• Army Vice Chief of Staff Gen. Lloyd J. Austin III praised 54 Army units and organizations from 22 states, two territories and three countries for their outstanding work in the 2012 Combined Logistics Excellence Awards held in Washington, D.C., June 5, 2012.

    Gen. Lloyd J. Austin III

    Army Vice Chief of Staff Gen. Lloyd J. Austin III praised 54 Army units and organizations from 22 states, two territories and three countries for their outstanding work in the 2012 Combined Logistics Excellence Awards held in Washington, D.C., June 5...

  • Fifty-four Army active-duty, Reserve and National Guard units and organizations from 22 states, two territories and three countries received 2012 Combined Logistics Excellence Award plaques and citations. CLEAs are awarded in three categories -- maintenance, supply and deployment excellence.

    2012 Combined Logistics Excellence Awards

    Fifty-four Army active-duty, Reserve and National Guard units and organizations from 22 states, two territories and three countries received 2012 Combined Logistics Excellence Award plaques and citations. CLEAs are awarded in three categories ...

WASHINGTON (Army News Service, June 6, 2012) -- Representatives from 54 Army commands, among 21 states, two territories and three countries, were honored here last night as recipients of the 8th Annual Combined Logistics Excellence Awards. The awards are given for excellence in maintenance, deployment and supply.

The Combined Logistics Excellence Awards, or CLEAs, are presented to units in the active-duty Army, the National Guard and the Army Reserve. All have contributed significantly to Army readiness. Sponsored by the Army chief of staff, the honorees received the Army Award for Maintenance Excellence, the Deployment Excellence Award and the Supply Excellence Award.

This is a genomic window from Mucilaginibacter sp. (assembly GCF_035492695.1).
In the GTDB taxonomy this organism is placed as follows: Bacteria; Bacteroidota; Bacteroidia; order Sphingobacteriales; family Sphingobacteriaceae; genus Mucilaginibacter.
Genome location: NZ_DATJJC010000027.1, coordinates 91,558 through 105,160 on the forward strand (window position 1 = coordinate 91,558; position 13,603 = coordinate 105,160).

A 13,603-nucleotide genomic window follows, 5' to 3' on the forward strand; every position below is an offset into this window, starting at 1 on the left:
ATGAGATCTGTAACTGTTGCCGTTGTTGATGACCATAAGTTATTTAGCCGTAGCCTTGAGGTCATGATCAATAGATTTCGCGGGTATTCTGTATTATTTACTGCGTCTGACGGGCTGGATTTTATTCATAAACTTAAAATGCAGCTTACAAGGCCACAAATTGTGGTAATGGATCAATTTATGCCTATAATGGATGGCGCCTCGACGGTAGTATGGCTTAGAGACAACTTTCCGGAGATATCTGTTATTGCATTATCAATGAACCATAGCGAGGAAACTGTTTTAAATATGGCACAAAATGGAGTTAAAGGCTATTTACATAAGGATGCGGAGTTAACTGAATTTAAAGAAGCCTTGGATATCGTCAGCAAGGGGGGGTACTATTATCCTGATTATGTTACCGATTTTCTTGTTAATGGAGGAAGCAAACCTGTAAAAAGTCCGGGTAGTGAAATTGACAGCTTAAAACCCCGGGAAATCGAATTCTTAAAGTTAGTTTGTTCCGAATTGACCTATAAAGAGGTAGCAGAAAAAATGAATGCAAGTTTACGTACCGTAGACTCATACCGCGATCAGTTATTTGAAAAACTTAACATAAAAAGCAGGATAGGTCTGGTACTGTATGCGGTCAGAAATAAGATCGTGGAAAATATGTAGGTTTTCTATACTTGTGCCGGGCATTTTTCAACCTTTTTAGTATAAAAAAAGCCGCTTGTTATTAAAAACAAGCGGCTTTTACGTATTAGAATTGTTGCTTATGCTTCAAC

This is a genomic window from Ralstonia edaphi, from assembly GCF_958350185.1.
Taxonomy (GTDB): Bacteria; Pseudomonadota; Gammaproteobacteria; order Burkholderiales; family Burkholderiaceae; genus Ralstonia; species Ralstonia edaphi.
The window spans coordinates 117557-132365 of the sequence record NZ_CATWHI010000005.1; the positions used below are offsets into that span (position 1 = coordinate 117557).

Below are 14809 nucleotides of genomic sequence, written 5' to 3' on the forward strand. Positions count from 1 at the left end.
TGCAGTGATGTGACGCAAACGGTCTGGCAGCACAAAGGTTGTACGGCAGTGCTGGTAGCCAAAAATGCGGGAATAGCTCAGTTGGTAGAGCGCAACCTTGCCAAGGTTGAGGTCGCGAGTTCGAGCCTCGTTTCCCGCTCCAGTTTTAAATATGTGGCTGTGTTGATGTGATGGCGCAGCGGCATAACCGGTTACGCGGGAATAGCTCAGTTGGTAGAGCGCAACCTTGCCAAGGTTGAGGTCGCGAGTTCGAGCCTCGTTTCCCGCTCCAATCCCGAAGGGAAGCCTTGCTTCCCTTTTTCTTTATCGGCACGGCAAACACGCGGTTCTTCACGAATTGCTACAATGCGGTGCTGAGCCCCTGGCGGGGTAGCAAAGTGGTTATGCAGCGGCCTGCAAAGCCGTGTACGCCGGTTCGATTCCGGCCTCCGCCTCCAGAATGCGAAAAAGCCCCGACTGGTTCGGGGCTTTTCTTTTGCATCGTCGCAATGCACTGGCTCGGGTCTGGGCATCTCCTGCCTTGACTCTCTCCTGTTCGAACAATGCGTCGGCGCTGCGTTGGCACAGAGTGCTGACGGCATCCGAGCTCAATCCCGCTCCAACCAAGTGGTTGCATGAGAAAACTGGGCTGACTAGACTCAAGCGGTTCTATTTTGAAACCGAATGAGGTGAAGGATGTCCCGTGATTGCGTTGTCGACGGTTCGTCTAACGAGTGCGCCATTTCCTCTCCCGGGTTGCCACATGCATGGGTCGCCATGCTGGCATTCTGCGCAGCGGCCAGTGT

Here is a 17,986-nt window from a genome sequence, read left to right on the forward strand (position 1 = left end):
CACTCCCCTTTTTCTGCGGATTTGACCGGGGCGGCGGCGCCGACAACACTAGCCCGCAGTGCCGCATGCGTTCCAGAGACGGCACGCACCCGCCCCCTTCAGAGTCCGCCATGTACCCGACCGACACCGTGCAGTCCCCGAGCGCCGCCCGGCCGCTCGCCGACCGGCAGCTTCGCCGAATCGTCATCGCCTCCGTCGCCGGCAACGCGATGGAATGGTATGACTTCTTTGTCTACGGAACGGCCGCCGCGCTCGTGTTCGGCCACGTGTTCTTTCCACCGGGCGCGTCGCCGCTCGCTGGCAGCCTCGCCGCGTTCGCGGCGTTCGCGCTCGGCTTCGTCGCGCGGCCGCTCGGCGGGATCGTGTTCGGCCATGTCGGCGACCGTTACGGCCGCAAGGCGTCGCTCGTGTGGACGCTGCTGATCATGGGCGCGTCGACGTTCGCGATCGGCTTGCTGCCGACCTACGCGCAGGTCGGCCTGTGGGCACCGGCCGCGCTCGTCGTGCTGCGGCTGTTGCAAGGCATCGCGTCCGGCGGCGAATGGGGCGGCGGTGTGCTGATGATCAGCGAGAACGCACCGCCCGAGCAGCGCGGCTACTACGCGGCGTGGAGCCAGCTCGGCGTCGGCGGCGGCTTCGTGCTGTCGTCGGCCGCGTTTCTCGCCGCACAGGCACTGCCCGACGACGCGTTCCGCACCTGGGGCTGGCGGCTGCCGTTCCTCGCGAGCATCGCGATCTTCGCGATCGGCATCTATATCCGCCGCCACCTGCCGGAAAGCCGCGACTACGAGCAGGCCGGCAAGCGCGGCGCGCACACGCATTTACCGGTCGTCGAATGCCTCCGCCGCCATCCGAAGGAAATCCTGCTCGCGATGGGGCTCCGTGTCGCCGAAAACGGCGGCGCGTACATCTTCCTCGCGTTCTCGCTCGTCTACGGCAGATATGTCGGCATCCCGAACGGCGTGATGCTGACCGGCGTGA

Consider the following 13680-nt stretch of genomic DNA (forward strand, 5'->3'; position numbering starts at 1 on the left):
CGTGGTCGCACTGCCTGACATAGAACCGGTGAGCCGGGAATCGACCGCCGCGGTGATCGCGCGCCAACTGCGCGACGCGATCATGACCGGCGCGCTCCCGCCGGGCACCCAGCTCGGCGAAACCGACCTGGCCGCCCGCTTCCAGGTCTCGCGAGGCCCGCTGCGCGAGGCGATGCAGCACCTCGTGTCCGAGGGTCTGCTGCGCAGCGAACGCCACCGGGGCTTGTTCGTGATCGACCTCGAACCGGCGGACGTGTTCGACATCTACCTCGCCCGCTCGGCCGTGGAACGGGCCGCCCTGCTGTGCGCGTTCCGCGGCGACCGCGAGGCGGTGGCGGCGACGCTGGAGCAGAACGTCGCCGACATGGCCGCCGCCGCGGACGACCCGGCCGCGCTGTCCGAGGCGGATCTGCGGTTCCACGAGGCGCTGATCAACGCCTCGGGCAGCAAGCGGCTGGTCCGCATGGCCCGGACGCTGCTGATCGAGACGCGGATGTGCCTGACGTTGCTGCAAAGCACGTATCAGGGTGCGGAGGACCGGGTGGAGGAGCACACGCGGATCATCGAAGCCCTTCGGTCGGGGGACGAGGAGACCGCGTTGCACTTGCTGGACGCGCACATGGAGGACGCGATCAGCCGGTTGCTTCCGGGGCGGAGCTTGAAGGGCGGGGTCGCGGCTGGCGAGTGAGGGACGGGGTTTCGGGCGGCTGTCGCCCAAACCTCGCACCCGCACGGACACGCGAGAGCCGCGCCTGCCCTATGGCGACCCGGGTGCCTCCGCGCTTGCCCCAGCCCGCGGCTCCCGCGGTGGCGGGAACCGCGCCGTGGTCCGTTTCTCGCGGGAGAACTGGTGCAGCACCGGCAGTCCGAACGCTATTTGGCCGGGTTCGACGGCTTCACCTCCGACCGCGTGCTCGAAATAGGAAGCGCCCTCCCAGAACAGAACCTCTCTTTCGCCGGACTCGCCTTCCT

This year's event had a spin to it, marking the first time three of the CLEA winners would also win the "Best of the Best Award." Presentation of that award was given some flair and mystery, as a Soldier in sunglasses and with a briefcase chained to his wrist came forward to the podium. There, another Soldier unlocked the case and presented the name of the winners to Kathleen S. Miller, G-4 deputy.

Amongst the hooting and shouts of supporters in the audience, the "Best of the Best" awards were presented to the top organizations from each of the three award programs in maintenance, deployment and supply. Those recipients had the highest overall evaluation scores within their categories. "Best of the Best" went to three active-duty commands.

United Nations Security Battalion, Camp Bonifas, Korea, took Best of the Best in maintenance and also won the CLEA Army Award for Maintenance Excellence in the "Field Level TDA/Small" category.

The 159th Combat Aviation Brigade out of Fort Campbell, Ky., won the Best of the Best in deployment, as well as the CLEA Deployment Excellence Award in the "Large Active-Duty" category.

Womack Army Medical Center, Fort Bragg, N.C., received Best of the Best in supply, while also winning the "Property Book Level (TDA) Active-Duty" category.

Following dinner and a musical interlude by the Army's "Down Range Band," Army G-4 Lt. Gen. Raymond V. Mason, who opened the ceremony, said the CLEAs were about young Soldiers, leaders and noncommissioned officers working at a goal, working hard inside their units and setting very high standards.

"Really, it's about making the entire Army better," he said. "When you focus on supply, maintenance, and deployment, that's really the guts of what makes an Army move."

The Army's vice chief of staff, Gen. Lloyd J. Austin III, also spoke at the ceremony, and elevated the position of the logistician with his words.

"We hear the phrase tooth to tail, considering the warfighter being the tooth and the members of the logistics community being the tail," said Austin. "I would argue that you are even more critical to the fight than the term tail would imply. So to adapt a great quote that I read recently, if our infantrymen and our tanks and aviation -- if those assets are the teeth of our military might -- then the logistics is the muscle, the tendons, the sinew that makes the teeth bite down and hold on, and so logistics is the jawbone ... and I like that."

Page last updated Wed June 6th, 2012 at 00:00